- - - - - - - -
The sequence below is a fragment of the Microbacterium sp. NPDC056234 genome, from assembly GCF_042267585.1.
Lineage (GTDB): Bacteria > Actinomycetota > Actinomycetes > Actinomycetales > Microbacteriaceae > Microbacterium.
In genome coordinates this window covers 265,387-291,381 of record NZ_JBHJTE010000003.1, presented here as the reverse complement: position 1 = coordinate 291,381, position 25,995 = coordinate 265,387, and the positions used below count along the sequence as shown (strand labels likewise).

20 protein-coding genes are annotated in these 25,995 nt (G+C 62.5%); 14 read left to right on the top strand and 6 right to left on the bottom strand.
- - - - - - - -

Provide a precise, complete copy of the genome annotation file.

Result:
The sequence below is a fragment of the Microbacterium sp. NPDC056234 genome, from assembly GCF_042267585.1.
Lineage (GTDB): Bacteria > Actinomycetota > Actinomycetes > Actinomycetales > Microbacteriaceae > Microbacterium.
In genome coordinates this window covers 265,387-291,381 of record NZ_JBHJTE010000003.1, presented here as the reverse complement: position 1 = coordinate 291,381, position 25,995 = coordinate 265,387, and the positions used below count along the sequence as shown (strand labels likewise).

20 protein-coding genes are annotated in these 25,995 nt (G+C 62.5%); 14 read left to right on the top strand and 6 right to left on the bottom strand.